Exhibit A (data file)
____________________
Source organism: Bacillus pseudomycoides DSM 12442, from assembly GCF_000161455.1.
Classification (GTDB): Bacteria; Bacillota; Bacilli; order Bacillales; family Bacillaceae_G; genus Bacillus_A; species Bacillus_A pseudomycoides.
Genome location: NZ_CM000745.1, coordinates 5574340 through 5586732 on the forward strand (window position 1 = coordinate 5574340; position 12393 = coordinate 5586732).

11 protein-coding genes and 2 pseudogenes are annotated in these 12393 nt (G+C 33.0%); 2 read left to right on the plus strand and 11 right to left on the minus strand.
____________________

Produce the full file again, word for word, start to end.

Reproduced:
Source organism: Bacillus pseudomycoides DSM 12442, from assembly GCF_000161455.1.
Classification (GTDB): Bacteria; Bacillota; Bacilli; order Bacillales; family Bacillaceae_G; genus Bacillus_A; species Bacillus_A pseudomycoides.
Genome location: NZ_CM000745.1, coordinates 5574340 through 5586732 on the forward strand (window position 1 = coordinate 5574340; position 12393 = coordinate 5586732).

11 protein-coding genes and 2 pseudogenes are annotated in these 12393 nt (G+C 33.0%); 2 read left to right on the plus strand and 11 right to left on the minus strand.